Heck Tate Character Analysis

415 Words2 Pages
As I watched in silence when Mr, Heck Tate conversed with Atticus on the front porch of our house, I started to fathom the reasons behind why Mr. Tate wishes to keep this incident concealed. Throughout my life, I always perceived Atticus to be a man of justice, who can understand and assist any man in need. However, during the discussion between them, I observed his personality to be narrow minded and stubborn, which “was quiet and rarely evident, but… as set as the Cunninghams” (366). Furthermore, I noticed “his age was beginning to show, his one sign of inner turmoil” (383). At that instant, I understood Atticus’s reasons for being inflexible. He is one of the most mature people I know, and in turn has lost his innocence due to the harshness of the world. Therefore, as a lawyer, he argues for what is just and will adhere to it. Mr. Tate on the other hand, is the law in Maycomb, and, contradictory to being sheriff, he opposes Atticus’s views. However, since he has…show more content…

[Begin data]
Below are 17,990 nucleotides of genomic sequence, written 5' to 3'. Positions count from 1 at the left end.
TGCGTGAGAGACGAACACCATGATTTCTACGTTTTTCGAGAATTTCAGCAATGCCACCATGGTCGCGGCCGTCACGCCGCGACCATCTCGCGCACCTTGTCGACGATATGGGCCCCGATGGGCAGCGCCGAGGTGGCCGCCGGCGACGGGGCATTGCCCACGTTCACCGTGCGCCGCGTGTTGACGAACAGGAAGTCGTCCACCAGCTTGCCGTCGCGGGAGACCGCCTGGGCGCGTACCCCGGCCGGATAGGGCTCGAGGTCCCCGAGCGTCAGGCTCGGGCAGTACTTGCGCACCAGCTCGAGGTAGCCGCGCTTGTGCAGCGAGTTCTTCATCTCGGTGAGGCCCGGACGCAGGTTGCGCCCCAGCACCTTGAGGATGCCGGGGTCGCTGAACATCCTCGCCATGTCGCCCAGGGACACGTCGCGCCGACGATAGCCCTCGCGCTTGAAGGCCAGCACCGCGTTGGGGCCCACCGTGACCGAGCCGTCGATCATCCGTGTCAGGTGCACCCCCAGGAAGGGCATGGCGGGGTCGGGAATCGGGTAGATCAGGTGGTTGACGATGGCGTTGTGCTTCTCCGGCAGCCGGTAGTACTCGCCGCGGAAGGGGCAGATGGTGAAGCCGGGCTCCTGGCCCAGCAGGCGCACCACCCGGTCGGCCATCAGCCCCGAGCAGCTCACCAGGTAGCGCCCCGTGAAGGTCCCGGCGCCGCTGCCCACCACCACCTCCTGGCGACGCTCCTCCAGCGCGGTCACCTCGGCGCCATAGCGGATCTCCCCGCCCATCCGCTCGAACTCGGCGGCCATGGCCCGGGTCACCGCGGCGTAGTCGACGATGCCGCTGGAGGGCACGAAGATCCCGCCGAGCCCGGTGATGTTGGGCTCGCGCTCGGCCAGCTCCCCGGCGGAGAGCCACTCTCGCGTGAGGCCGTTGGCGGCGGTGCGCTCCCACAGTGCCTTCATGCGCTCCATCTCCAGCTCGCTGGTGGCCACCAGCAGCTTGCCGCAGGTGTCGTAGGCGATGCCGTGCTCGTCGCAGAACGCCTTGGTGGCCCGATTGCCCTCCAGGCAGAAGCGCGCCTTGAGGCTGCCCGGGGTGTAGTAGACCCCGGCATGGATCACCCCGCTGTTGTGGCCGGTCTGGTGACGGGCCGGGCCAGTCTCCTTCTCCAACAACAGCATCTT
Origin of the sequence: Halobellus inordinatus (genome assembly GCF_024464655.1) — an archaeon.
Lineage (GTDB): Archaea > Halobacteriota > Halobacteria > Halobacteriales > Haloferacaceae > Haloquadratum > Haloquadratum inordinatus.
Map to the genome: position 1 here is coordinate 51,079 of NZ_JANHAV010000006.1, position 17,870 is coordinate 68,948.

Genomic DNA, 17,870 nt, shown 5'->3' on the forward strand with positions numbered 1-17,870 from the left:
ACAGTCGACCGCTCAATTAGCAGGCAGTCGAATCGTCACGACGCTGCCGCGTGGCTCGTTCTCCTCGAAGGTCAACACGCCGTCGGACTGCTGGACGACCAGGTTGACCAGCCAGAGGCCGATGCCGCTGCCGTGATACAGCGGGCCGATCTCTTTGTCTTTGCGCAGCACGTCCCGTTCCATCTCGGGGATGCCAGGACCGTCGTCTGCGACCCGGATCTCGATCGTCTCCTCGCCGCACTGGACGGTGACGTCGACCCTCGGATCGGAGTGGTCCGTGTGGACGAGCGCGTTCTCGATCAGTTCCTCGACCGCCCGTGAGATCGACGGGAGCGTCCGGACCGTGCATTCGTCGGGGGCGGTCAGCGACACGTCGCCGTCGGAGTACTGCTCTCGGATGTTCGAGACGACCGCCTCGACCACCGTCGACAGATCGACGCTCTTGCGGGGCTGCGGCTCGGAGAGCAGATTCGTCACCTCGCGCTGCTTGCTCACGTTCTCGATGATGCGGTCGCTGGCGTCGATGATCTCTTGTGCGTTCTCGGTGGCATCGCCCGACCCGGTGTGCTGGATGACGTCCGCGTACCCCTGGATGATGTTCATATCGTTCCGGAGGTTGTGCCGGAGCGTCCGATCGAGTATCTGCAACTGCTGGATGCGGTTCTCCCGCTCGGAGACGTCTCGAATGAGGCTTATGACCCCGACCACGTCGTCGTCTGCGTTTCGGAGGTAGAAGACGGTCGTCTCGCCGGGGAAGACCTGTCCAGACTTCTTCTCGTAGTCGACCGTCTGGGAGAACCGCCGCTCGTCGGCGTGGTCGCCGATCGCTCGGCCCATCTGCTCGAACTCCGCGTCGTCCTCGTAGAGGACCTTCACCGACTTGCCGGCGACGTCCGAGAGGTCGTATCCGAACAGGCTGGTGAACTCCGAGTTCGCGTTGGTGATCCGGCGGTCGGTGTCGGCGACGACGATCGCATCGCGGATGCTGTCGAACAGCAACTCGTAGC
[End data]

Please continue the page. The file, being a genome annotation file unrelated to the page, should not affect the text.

Due to his introvertedness, he was not corrupted by the society of our town that was evil. He was innocent. Consequently, I finally realized the motives of Mr. Tate decision. Throughout the past few years in my life, I witnessed multiple people being mistreated even though they were innocent. They were, in a sense, “mockingbirds” being “killed” whenever they were confronted with evil. By keeping Boo safe inside his house, Mr. Tate is protecting him from the outside world and its prejudices. He is preserving Boo’s innocence by diminishing the incident that occurred. Once Mr. Tate left our household, I walked to Atticus as he requested me to believe that “Mr. Ewell fell on his knife” (370). I agreed with him and Mr. Tate because revealing Boo to Maycomb is “sort of like shootin’ a mockingbird, wouldn’t it?” (470). After all, “who would sing their hearts out for us” (119) if they were no mockingbirds
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